http://nas-sites.org/americasclimatechoices/more-resources-on-climate-change/arctic-matters-the-global-connection-to-changes-in-the-arctic-2/

Where on Earth Does Lightning Flash Most?

Peter Lobner

According to satellite observations summarized in the following map, lightning occurs more often over land than over the oceans and more often closer to the equator.

image   Source: NASA

The map above shows the average yearly counts of lightning flashes per square kilometer from 1995 to 2013. The map was created using data collected from 1998–2013 by the Lightning Imaging Sensor (LIS) on NASA’s Tropical Rainfall Measuring Mission satellite, and from 1995–2000 by the Optical Transient Detector (OTD) on the OrbView 1/Microlab satellite. Flashes above 38 degrees North were observed by OTD only, as the satellite flew to higher latitudes.

Areas with the fewest number of flashes each year are gray or purple; areas with the largest number of lightning flashes—as many as 150 per year per square kilometer—are bright pink.  Be careful where you pitch your tent if you go on safari in central Africa.

Check out the story at the following link:

http://earthobservatory.nasa.gov/IOTD/view.php?id=85600

Shrinking of Antarctic Ice Shelves is Accelerating

Peter Lobner

A new study of the Antarctic ice shelf by Scripps Institution of Oceanography and University of California San Diego presents, for the first time, high-resolution maps (about 30 km by 30 km) of ice thickness changes at three-month time steps during the 18-year period from 1994 – 2012. This data set has allowed scientists to quantify how the rate of thinning varies at different parts of the same ice shelf during a given year, and between different years.

The report was accepted on 11 March 2015 for publication in Science. The abstract reads as follows:

The floating ice shelves surrounding the Antarctic Ice Sheet restrain the grounded ice-sheet flow. Thinning of an ice shelf reduces this effect, leading to an increase in ice discharge to the ocean. Using eighteen years of continuous satellite radar altimeter observations we have computed decadal-scale changes in ice-shelf thickness around the Antarctic continent. Overall, average ice-shelf volume change accelerated from negligible loss at 25 ± 64 km3 per year for 1994-2003 to rapid loss of 310 ± 74 km3 per year for 2003-2012. West Antarctic losses increased by 70% in the last decade, and earlier volume gain by East Antarctic ice shelves ceased. In the Amundsen and Bellingshausen regions, some ice shelves have lost up to 18% of their thickness in less than two decades.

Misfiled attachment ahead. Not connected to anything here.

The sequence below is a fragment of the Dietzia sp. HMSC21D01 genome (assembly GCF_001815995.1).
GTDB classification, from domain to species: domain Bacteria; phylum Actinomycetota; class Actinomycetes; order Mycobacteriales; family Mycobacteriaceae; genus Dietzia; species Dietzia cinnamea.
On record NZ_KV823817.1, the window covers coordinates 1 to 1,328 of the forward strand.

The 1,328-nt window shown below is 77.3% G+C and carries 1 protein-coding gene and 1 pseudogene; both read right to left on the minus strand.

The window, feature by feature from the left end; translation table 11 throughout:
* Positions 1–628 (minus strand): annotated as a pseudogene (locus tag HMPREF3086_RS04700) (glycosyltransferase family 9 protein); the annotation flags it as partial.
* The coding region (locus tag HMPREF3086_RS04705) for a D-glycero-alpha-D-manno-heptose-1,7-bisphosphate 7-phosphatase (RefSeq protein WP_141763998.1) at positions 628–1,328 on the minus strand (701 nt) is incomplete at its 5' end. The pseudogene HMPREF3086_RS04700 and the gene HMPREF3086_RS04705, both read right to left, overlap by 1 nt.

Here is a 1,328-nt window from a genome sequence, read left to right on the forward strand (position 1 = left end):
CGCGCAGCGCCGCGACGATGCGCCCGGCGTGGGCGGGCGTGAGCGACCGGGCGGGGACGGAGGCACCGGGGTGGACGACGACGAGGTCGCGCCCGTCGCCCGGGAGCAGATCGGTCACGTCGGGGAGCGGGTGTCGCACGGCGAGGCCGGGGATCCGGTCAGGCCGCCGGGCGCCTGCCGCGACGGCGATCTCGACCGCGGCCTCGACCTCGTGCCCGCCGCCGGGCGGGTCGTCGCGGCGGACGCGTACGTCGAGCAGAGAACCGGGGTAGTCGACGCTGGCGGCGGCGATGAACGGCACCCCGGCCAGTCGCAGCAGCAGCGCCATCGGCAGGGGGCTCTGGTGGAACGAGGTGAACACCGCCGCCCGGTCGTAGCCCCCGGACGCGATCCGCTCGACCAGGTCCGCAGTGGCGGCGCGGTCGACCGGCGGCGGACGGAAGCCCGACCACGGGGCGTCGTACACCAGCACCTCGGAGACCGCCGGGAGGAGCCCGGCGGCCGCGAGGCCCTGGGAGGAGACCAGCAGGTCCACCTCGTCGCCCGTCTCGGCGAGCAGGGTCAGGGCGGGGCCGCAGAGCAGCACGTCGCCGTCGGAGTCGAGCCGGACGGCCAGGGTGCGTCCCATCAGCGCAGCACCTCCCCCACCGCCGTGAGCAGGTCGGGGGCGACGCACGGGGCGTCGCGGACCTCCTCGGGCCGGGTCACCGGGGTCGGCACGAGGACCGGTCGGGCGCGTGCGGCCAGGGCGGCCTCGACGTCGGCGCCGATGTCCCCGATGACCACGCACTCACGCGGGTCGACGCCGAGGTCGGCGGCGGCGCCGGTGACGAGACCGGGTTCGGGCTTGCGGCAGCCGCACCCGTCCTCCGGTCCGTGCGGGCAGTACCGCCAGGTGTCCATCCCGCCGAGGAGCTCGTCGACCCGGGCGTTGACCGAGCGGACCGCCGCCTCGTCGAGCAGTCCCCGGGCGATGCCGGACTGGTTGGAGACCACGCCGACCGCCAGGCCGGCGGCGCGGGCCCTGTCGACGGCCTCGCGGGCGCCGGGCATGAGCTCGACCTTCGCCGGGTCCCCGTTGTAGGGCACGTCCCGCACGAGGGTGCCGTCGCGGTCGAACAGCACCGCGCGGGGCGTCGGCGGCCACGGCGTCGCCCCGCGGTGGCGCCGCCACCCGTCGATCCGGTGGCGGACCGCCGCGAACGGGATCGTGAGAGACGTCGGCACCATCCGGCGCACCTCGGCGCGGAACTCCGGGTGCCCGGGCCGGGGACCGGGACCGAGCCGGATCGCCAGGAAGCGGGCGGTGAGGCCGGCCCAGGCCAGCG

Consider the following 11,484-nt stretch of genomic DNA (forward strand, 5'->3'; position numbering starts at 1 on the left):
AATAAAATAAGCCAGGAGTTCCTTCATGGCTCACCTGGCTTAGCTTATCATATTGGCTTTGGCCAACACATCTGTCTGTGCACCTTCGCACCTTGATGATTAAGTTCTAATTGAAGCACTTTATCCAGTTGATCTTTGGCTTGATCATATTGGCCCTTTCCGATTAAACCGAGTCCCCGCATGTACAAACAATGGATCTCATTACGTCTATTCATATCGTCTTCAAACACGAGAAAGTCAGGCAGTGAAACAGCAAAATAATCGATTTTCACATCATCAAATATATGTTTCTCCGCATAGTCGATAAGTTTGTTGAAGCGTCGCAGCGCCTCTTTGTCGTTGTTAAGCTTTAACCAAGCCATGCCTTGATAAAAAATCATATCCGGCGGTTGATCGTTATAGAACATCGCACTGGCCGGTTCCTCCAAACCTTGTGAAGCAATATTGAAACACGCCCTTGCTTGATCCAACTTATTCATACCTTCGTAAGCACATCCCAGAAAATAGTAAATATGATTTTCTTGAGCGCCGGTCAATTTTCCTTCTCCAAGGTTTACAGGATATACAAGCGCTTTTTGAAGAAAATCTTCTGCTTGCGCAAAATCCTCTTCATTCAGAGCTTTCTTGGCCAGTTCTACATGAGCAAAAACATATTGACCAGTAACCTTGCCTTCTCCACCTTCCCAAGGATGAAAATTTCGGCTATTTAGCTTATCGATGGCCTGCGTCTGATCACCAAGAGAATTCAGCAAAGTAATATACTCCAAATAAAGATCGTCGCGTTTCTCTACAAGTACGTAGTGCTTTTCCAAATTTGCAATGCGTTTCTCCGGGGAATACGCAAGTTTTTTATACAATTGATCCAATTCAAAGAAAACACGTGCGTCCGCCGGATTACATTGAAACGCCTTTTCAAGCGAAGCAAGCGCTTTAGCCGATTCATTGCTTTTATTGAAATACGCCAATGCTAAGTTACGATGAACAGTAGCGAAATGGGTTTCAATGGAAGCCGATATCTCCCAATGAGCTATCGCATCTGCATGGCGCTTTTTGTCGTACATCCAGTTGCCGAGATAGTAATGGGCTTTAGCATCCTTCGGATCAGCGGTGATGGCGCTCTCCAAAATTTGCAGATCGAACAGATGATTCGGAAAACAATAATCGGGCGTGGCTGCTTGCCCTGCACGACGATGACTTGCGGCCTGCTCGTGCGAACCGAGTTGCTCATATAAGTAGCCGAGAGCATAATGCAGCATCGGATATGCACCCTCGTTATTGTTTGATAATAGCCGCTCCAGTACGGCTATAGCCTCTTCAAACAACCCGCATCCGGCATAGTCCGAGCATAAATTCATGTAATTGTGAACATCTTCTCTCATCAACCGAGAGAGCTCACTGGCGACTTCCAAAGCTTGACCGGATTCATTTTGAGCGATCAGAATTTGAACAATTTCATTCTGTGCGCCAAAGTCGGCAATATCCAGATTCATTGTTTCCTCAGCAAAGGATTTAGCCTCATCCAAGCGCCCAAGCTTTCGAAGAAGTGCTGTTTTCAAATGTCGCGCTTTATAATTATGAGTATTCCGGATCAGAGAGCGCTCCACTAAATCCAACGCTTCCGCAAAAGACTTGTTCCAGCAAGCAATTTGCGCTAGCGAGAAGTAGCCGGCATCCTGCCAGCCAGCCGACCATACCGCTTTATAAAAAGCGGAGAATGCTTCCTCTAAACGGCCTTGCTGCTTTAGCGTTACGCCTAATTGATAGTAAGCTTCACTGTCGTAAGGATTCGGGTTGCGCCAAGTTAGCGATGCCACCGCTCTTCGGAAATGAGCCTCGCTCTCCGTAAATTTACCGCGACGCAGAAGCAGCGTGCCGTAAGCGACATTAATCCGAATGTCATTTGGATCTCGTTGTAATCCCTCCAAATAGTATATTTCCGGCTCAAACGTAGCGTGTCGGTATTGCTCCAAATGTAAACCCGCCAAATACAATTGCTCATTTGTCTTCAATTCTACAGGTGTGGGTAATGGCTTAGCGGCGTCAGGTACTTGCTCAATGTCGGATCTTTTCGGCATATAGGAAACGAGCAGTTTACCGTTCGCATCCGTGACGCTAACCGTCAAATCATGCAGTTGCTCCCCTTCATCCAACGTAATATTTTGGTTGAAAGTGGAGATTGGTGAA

An overview of the results of this study is shown in the following map by Scripps Institution of Oceanography and UCSD.

antarctica-map-e1427758816392

You can read more about this study at the following link:

http://earthsky.org/earth/shrinking-of-antarctic-ice-shelves-is-accelerating?utm_source=EarthSky+News&utm_campaign=6a57484c50-EarthSky_News&utm_medium=email&utm_term=0_c643945d79-6a57484c50-394288401

To see what’s happening to the Arctic ice sheet, check out the 23 March 2015 Pete’s Lynx posting, “2014 – 2015 Arctic sea ice maximum extent was lowest yet recorded.”